Identification. The Alur speak DhuAlur, a Western Nilotic language of the Lwo Group. They live in northwestern Uganda and in the neighboring parts of northeastern Zaire. The total Alur population at the time of the 1948 census was approximately 300,000. In censuses taken since then, the Alur have not been counted as a separate ethnic group, but their population can now be conservatively estimated at around half a million. Some two-fifths of the Alur live in Uganda and three-fifths in Zaire.
Location. Alur territory occupies the northwestern shores of Lake Albert and of the Albert Nile, which runs out of it. The lacustrine and riverine areas have an elevation of about 600 meters, and the land rises from the lake at a steep escarpment. Farther north, it rises more gradually to hilly plateaus, which average from 1,500 to 1,800 meters and which have the most rainfall (100 to 200 centimeters), the most fertile soil, and the densest population, as well as the coolest climate in the region. In contrast, the shore areas are very hot and humid. In Uganda, the density ranges from 25 persons per square kilometer in the lowlands to 43 in the highlands.
Subsistence and Commercial Activities. Finger millet, the staple food, has been partially displaced by cassava, which colonial authorities compelled the Alur to plant as a reserve against famine; flour from both crops is usually mixed in cooking. Maize has been extensively grown during the twentieth century, a great part of it used for brewing. Beans, simsim (sesame), spinach (both wild and cultivated), and, at lower elevations, shea butternuts are important elements of the diet. In addition to cattle, the Alur raise chickens, goats, and some sheep. Edible ants and seasonal swarms of grasshoppers are further supplements. Elephants, antelopes, buffalo, rhinoceroses, hippopotamuses, crocodiles, edible rats, rabbits, and porcupines were once hunted, but government regulations, population growth, and sparsity of game have brought almost to an end the hunting of these animals, except for the last three.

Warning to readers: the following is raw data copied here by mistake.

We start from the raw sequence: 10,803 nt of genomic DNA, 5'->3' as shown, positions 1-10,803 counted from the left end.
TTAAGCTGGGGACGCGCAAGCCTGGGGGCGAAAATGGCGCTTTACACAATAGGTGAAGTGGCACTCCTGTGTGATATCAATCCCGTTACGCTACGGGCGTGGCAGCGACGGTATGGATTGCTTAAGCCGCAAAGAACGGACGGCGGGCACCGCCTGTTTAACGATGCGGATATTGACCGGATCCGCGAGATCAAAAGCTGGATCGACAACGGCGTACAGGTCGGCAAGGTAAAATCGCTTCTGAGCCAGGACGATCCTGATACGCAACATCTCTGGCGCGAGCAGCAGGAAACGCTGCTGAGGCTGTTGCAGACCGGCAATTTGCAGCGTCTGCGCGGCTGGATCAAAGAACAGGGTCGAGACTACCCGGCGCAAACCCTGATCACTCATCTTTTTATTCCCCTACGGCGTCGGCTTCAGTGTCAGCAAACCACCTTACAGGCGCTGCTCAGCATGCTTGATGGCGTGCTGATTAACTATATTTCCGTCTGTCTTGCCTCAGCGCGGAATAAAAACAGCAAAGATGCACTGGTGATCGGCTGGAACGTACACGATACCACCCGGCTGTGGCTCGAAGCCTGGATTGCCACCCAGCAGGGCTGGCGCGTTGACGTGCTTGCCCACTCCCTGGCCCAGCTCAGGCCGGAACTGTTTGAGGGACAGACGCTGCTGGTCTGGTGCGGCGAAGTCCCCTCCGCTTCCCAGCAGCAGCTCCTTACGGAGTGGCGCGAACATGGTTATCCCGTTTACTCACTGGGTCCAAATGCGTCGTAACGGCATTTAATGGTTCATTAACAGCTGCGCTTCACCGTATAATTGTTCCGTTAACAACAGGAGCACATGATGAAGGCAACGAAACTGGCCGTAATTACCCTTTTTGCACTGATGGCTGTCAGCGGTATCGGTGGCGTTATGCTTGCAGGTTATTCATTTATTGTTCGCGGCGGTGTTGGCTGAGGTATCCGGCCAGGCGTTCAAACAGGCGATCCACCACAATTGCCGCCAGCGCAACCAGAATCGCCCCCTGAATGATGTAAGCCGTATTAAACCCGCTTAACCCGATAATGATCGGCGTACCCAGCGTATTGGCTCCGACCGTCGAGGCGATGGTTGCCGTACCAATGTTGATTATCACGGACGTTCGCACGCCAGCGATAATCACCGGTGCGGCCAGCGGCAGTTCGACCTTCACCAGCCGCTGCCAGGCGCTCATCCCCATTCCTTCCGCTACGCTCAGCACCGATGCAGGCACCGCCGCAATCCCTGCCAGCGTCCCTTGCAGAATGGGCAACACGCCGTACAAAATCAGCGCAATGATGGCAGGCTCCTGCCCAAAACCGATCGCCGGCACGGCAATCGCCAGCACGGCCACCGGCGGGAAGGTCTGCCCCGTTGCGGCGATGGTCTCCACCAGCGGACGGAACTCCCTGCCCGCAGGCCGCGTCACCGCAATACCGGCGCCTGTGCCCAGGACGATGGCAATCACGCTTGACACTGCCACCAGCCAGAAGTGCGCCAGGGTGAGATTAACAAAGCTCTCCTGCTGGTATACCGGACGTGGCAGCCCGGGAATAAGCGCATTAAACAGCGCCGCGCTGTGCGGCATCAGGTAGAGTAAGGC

The highland areas consist mainly of grassland cleared from primeval forest, the lowland areas of savanna bush. Everywhere, cattle are kept to some extent, but they flourish best in the highlands, which have also been more favorable than the lowlands to the increase of human population. Cotton is grown mainly in the midland areas, and, since the 1960s, arabica coffee has been planted extensively in the highlands, superseding cattle as the main source of cash. The Alur of the lowlands fish in the lake and river, trading smoke-dried fish to the highlands and neighboring parts of Uganda and Zaire. Mineral salt is obtained from a few localities, and vegetable salt is made by filtering the ash of suitable grasses.
Industrial Arts. The Okeodo, an ethnic subgroup of the Alur, formerly melted iron and forged tools and weapons. Skins, leaves, fibers, and bark cloth were worn as clothing until after World War II, when imported cotton came to be universally adopted.
Houses, utensils, and musical instruments are still made domestically, by individuals who have developed special skills, from local materials that are accessible to all. The houses are now usually roofed with imported iron corrugated sheets instead of local thatch, however, and the availability of imported utensils and musical instruments has caused local production to dwindle.